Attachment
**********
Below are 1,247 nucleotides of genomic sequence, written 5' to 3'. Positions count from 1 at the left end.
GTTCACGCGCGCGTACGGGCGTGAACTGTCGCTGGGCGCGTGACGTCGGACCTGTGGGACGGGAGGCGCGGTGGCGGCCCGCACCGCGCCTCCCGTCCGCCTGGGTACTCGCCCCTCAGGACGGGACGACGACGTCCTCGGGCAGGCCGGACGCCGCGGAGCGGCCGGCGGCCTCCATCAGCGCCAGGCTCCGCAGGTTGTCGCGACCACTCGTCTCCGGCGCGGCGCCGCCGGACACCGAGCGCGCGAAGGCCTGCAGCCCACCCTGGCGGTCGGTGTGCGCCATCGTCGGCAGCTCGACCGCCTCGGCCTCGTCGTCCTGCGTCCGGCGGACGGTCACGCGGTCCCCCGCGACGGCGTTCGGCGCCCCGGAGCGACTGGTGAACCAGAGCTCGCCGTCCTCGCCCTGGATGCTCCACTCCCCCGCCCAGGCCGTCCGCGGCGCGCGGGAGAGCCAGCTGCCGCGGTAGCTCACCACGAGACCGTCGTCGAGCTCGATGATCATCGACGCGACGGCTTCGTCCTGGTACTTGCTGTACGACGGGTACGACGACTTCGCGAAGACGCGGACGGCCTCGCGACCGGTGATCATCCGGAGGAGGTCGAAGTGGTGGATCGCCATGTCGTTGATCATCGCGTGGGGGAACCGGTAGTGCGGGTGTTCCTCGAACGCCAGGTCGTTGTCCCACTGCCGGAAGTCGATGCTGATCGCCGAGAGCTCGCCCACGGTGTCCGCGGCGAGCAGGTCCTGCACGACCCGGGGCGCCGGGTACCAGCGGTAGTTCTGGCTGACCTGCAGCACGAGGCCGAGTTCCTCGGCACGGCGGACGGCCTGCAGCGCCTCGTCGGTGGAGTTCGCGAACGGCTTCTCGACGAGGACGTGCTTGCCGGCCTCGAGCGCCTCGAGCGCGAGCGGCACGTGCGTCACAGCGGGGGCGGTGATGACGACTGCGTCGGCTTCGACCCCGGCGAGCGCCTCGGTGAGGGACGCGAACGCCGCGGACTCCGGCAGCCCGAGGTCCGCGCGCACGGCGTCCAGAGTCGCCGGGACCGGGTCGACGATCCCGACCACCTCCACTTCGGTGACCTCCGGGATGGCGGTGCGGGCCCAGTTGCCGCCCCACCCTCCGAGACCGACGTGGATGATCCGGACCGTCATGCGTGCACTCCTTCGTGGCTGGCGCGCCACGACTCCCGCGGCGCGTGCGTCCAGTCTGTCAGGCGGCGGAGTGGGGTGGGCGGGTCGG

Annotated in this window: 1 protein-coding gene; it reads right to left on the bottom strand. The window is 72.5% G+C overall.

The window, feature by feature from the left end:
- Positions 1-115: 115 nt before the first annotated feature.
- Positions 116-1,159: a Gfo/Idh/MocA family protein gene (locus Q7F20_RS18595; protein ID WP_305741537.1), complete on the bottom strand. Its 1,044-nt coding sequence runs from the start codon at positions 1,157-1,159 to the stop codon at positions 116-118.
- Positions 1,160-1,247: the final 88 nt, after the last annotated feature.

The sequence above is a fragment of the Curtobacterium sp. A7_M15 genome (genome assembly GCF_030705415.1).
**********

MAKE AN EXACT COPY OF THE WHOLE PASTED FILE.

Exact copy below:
Below are 1,247 nucleotides of genomic sequence, written 5' to 3'. Positions count from 1 at the left end.
GTTCACGCGCGCGTACGGGCGTGAACTGTCGCTGGGCGCGTGACGTCGGACCTGTGGGACGGGAGGCGCGGTGGCGGCCCGCACCGCGCCTCCCGTCCGCCTGGGTACTCGCCCCTCAGGACGGGACGACGACGTCCTCGGGCAGGCCGGACGCCGCGGAGCGGCCGGCGGCCTCCATCAGCGCCAGGCTCCGCAGGTTGTCGCGACCACTCGTCTCCGGCGCGGCGCCGCCGGACACCGAGCGCGCGAAGGCCTGCAGCCCACCCTGGCGGTCGGTGTGCGCCATCGTCGGCAGCTCGACCGCCTCGGCCTCGTCGTCCTGCGTCCGGCGGACGGTCACGCGGTCCCCCGCGACGGCGTTCGGCGCCCCGGAGCGACTGGTGAACCAGAGCTCGCCGTCCTCGCCCTGGATGCTCCACTCCCCCGCCCAGGCCGTCCGCGGCGCGCGGGAGAGCCAGCTGCCGCGGTAGCTCACCACGAGACCGTCGTCGAGCTCGATGATCATCGACGCGACGGCTTCGTCCTGGTACTTGCTGTACGACGGGTACGACGACTTCGCGAAGACGCGGACGGCCTCGCGACCGGTGATCATCCGGAGGAGGTCGAAGTGGTGGATCGCCATGTCGTTGATCATCGCGTGGGGGAACCGGTAGTGCGGGTGTTCCTCGAACGCCAGGTCGTTGTCCCACTGCCGGAAGTCGATGCTGATCGCCGAGAGCTCGCCCACGGTGTCCGCGGCGAGCAGGTCCTGCACGACCCGGGGCGCCGGGTACCAGCGGTAGTTCTGGCTGACCTGCAGCACGAGGCCGAGTTCCTCGGCACGGCGGACGGCCTGCAGCGCCTCGTCGGTGGAGTTCGCGAACGGCTTCTCGACGAGGACGTGCTTGCCGGCCTCGAGCGCCTCGAGCGCGAGCGGCACGTGCGTCACAGCGGGGGCGGTGATGACGACTGCGTCGGCTTCGACCCCGGCGAGCGCCTCGGTGAGGGACGCGAACGCCGCGGACTCCGGCAGCCCGAGGTCCGCGCGCACGGCGTCCAGAGTCGCCGGGACCGGGTCGACGATCCCGACCACCTCCACTTCGGTGACCTCCGGGATGGCGGTGCGGGCCCAGTTGCCGCCCCACCCTCCGAGACCGACGTGGATGATCCGGACCGTCATGCGTGCACTCCTTCGTGGCTGGCGCGCCACGACTCCCGCGGCGCGTGCGTCCAGTCTGTCAGGCGGCGGAGTGGGGTGGGCGGGTCGG

Annotated in this window: 1 protein-coding gene; it reads right to left on the bottom strand. The window is 72.5% G+C overall.

The window, feature by feature from the left end:
- Positions 1-115: 115 nt before the first annotated feature.
- Positions 116-1,159: a Gfo/Idh/MocA family protein gene (locus Q7F20_RS18595; protein ID WP_305741537.1), complete on the bottom strand. Its 1,044-nt coding sequence runs from the start codon at positions 1,157-1,159 to the stop codon at positions 116-118.
- Positions 1,160-1,247: the final 88 nt, after the last annotated feature.

The sequence above is a fragment of the Curtobacterium sp. A7_M15 genome (genome assembly GCF_030705415.1).